Is headspace an issue with bulk aging?

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Mike

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If I understand it correctly, with wine you're supposed to minimize the head space surface area when aging to avoid oxidation (correct me if I'm wrong). I'm thinking of making a high gravity beer soon that will bulk age for 7 months or so. I wanted to split the 6.5 gallon batch between two 5 gallon carboys so I can use two different yeasts. Will the extra head space be a problem? If so, perhaps I can purge the air as best I can with CO2.
 

Malkore

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Yes, headspace is still a possible issue.
However if you keep them sealed up no air gets in, and the beer will probably degas enough CO2 to keep it safe. you can purge with some CO2 when you go to secondary if you like to help it along.

I've never bothered with a long bulk age on beer. For me I need to keep my carboys open for the next batch, so I age in the bottle or keg.
 

Mike

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That's a good point. I'll just age it in some cornies. That would make purging the air easier and would also make aging "safer". Thanks Malkore.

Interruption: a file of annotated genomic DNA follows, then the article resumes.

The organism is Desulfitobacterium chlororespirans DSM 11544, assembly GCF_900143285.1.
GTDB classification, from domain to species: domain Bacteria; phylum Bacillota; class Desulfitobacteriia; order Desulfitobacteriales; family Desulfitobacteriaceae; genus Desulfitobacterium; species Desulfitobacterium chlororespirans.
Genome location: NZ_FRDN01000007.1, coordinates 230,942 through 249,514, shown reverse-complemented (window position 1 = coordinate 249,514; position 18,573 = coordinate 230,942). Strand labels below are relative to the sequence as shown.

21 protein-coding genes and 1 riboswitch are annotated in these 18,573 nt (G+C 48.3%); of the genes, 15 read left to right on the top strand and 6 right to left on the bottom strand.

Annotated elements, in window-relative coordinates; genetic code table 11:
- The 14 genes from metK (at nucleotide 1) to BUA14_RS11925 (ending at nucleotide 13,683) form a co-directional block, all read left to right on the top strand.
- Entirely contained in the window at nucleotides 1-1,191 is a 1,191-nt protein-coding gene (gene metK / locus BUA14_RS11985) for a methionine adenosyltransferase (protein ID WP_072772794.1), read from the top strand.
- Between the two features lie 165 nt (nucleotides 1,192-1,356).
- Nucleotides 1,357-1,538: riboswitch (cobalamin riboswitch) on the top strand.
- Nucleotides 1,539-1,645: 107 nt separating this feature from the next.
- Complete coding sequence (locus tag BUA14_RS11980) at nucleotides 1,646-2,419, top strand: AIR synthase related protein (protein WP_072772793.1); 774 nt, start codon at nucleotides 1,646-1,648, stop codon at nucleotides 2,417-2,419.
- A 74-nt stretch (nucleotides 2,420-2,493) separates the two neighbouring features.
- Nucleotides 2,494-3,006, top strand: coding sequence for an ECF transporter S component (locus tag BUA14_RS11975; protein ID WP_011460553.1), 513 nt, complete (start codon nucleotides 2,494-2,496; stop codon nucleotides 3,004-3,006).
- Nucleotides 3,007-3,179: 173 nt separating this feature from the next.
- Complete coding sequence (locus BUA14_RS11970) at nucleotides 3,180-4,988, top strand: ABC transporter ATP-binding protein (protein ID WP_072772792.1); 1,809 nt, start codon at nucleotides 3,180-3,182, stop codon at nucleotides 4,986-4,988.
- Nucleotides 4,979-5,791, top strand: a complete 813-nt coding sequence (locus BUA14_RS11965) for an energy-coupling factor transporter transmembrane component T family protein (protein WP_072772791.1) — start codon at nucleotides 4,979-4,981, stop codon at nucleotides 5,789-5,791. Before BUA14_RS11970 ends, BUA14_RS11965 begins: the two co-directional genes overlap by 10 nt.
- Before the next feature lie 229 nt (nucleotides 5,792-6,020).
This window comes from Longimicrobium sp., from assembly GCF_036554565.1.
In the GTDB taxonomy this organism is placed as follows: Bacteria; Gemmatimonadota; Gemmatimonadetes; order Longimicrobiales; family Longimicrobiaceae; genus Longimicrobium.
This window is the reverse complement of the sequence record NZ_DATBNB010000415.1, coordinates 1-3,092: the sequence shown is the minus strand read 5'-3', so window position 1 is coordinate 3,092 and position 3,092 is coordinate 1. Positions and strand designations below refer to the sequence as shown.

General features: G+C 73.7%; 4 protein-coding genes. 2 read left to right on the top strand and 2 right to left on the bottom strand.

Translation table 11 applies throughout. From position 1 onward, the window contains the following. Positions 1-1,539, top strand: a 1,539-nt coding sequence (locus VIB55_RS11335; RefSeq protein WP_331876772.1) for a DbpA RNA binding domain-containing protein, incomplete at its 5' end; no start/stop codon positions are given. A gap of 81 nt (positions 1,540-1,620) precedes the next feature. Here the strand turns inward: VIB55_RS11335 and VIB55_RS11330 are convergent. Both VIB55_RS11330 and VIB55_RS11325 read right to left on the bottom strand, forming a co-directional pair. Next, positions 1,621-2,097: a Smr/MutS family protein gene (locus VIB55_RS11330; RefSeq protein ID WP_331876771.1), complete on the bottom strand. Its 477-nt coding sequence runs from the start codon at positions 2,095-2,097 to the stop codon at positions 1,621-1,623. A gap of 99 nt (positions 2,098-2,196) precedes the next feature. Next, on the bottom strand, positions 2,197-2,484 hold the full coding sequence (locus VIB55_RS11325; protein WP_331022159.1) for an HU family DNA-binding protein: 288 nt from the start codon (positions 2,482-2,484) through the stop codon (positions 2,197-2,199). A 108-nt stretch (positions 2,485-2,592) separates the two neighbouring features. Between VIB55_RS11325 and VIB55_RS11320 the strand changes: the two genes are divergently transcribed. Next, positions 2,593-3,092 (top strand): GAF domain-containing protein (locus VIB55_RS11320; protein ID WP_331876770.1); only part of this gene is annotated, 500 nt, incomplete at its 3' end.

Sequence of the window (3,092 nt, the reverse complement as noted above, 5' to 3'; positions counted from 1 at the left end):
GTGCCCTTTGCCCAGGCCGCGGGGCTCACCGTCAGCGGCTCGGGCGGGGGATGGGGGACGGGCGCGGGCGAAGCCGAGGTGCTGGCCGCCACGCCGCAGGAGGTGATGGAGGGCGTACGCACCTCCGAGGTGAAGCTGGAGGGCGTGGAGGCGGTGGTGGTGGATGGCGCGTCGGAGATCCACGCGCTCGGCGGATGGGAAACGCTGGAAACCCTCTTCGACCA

TheTooth

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Same as Malkore, I age my big beers in kegs. It's much easier to move them around the cellar in kegs, and I can purge the air from the keg with a blast of CO2 when filling.
 

Wade E

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Im the same way, I dont bulk age a beer without it at least being in a corny with either gas on it or naturally carbed. I would naturally carb any beer that wasnt going to be on tap immediately.
 

Mike

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Here's the brew I'm planning by the way: :b
 

Mike

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In 2011!

Tooth: Can you give me any suggestions as far as ferm temp? Is 150 ok for a mash temp? What FG am I looking for? If it's a 10.2% ABV and the OG is 1.107, I calculate the FG should be around 1.038.
 

TheTooth

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In 2011!

Tooth: Can you give me any suggestions as far as ferm temp? Is 150 ok for a mash temp? What FG am I looking for? If it's a 10.2% ABV and the OG is 1.107, I calculate the FG should be around 1.038.
- I like to ferment my belgian beers at around 70 degrees so the yeast can produce more interesting esters.
- According to ProMash, a final gravity of 1.032 will net you 10.2% ABV, but you and ProMash may just be using different calculations. Realistically, there isn't a whole lot you can do about where you end up. If your yeast doesn't want to stop at 1.032, it won't, and you should let it finish it's fermentation to completion. Depending on the yeast strain you choose (attenuation rates for those you list are in the 70%-80% range), you'll likely end up a bit lower than that (in the 1.020-1.030 range). That won't be bad, though, so don't worry about it. You'd have to be using the Wyeast and hit the max attenuation rate for that yeast to have a likelihood of reaching 1.020.
- I think 150 degrees is find for mash temp. If you want to try to retain more residual suger (higher final gravity), then you may want to bump that up a few degrees.
 

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